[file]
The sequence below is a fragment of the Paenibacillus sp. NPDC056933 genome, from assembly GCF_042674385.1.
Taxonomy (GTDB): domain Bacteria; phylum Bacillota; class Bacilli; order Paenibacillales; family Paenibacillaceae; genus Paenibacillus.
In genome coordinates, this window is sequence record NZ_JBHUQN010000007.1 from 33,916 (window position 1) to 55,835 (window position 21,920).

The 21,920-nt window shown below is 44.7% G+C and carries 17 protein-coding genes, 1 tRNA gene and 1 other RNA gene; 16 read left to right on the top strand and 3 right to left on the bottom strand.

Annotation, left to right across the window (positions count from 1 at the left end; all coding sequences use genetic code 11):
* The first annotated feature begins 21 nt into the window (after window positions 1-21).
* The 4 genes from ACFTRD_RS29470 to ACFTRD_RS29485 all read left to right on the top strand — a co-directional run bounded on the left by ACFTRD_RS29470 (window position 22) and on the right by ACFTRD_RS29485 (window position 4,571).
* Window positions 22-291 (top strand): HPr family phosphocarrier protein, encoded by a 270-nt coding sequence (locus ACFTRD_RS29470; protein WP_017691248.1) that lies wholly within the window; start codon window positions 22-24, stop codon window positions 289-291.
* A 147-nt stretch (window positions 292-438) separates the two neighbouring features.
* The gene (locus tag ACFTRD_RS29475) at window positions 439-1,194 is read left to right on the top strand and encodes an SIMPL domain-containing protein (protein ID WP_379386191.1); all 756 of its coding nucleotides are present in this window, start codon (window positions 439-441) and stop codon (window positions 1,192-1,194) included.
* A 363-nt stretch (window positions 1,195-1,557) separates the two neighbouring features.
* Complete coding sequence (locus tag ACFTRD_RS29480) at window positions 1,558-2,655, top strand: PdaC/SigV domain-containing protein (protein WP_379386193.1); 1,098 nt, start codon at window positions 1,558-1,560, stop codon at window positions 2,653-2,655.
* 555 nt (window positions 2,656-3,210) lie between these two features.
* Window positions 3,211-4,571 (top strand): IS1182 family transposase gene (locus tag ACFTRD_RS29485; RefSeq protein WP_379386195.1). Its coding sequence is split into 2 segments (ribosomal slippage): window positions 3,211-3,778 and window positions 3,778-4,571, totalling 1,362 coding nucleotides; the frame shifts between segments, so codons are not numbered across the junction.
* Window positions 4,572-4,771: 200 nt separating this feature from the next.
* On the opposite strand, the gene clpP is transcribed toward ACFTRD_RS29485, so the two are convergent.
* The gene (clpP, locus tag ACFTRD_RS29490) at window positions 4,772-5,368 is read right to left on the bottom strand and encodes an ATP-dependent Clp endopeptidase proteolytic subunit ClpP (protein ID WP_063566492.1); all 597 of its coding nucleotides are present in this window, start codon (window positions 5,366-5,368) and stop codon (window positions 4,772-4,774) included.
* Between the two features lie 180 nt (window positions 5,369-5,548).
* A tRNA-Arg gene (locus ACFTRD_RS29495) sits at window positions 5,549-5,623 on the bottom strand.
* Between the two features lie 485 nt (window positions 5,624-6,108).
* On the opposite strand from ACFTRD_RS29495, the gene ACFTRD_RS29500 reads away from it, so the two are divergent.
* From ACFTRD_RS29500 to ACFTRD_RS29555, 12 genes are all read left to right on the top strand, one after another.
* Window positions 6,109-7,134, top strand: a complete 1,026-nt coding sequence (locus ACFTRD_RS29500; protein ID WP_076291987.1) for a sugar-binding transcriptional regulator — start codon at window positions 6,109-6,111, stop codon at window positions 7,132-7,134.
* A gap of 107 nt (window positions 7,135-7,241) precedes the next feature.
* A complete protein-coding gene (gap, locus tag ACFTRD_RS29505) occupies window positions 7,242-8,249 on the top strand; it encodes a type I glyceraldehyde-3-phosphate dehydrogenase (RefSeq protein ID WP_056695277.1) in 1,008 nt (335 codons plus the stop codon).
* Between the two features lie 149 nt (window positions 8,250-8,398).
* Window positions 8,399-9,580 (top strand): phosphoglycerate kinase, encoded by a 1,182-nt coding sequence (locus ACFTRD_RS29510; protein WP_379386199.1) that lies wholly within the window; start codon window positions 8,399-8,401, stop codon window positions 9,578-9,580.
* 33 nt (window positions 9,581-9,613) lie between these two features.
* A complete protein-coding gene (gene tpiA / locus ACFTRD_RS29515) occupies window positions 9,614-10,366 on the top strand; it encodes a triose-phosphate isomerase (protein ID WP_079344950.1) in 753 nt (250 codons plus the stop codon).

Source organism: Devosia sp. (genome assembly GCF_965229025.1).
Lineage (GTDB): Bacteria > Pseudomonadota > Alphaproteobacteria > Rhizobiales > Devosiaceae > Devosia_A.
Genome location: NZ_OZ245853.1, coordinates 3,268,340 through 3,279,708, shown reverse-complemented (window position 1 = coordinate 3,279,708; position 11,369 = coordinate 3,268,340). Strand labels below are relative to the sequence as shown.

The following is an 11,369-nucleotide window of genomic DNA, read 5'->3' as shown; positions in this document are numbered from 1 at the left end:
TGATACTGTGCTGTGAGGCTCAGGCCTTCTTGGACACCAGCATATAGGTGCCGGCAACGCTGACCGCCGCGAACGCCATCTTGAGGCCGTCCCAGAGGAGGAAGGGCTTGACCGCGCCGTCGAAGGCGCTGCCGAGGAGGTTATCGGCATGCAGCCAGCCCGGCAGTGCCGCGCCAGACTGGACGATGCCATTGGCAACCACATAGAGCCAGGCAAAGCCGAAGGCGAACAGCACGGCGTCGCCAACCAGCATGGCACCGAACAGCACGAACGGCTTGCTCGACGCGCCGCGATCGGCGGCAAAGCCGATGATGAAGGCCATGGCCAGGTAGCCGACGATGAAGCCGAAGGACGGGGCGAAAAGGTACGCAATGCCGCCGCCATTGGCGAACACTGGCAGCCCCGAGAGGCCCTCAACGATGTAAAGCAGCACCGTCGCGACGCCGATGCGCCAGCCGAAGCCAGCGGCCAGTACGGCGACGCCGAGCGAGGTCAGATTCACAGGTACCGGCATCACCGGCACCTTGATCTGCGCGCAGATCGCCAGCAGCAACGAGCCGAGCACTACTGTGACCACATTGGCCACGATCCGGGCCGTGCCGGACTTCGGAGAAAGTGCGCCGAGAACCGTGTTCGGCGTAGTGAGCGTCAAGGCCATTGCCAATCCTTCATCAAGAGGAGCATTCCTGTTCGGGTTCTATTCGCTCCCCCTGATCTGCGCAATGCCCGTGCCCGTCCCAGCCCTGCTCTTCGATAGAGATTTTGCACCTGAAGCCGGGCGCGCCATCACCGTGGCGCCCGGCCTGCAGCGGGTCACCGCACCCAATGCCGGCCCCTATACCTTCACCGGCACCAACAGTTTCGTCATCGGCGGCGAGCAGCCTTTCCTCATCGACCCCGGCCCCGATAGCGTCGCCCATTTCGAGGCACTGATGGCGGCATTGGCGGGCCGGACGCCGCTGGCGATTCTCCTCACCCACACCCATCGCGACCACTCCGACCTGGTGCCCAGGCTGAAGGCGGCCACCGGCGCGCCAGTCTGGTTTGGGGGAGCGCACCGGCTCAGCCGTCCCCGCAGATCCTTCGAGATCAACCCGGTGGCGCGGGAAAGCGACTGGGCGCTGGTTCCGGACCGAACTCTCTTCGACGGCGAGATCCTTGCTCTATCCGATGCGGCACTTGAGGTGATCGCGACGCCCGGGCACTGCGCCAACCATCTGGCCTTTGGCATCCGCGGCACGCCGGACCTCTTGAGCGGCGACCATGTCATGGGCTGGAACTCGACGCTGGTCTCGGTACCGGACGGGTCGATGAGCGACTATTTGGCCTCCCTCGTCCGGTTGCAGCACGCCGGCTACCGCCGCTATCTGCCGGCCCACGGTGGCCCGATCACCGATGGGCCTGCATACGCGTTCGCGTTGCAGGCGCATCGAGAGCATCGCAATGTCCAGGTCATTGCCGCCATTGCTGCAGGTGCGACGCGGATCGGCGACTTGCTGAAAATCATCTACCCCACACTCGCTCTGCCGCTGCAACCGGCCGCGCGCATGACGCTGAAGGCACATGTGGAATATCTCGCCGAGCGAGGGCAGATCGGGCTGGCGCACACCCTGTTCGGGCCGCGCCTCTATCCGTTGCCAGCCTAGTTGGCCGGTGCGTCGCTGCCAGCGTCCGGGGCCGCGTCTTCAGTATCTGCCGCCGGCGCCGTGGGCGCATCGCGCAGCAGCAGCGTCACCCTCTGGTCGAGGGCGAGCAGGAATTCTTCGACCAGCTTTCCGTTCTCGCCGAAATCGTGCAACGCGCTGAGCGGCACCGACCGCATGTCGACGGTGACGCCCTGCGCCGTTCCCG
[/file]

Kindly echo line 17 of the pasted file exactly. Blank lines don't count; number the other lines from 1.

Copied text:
* The gene (clpP, locus tag ACFTRD_RS29490) at window positions 4,772-5,368 is read right to left on the bottom strand and encodes an ATP-dependent Clp endopeptidase proteolytic subunit ClpP (protein ID WP_063566492.1); all 597 of its coding nucleotides are present in this window, start codon (window positions 5,366-5,368) and stop codon (window positions 4,772-4,774) included.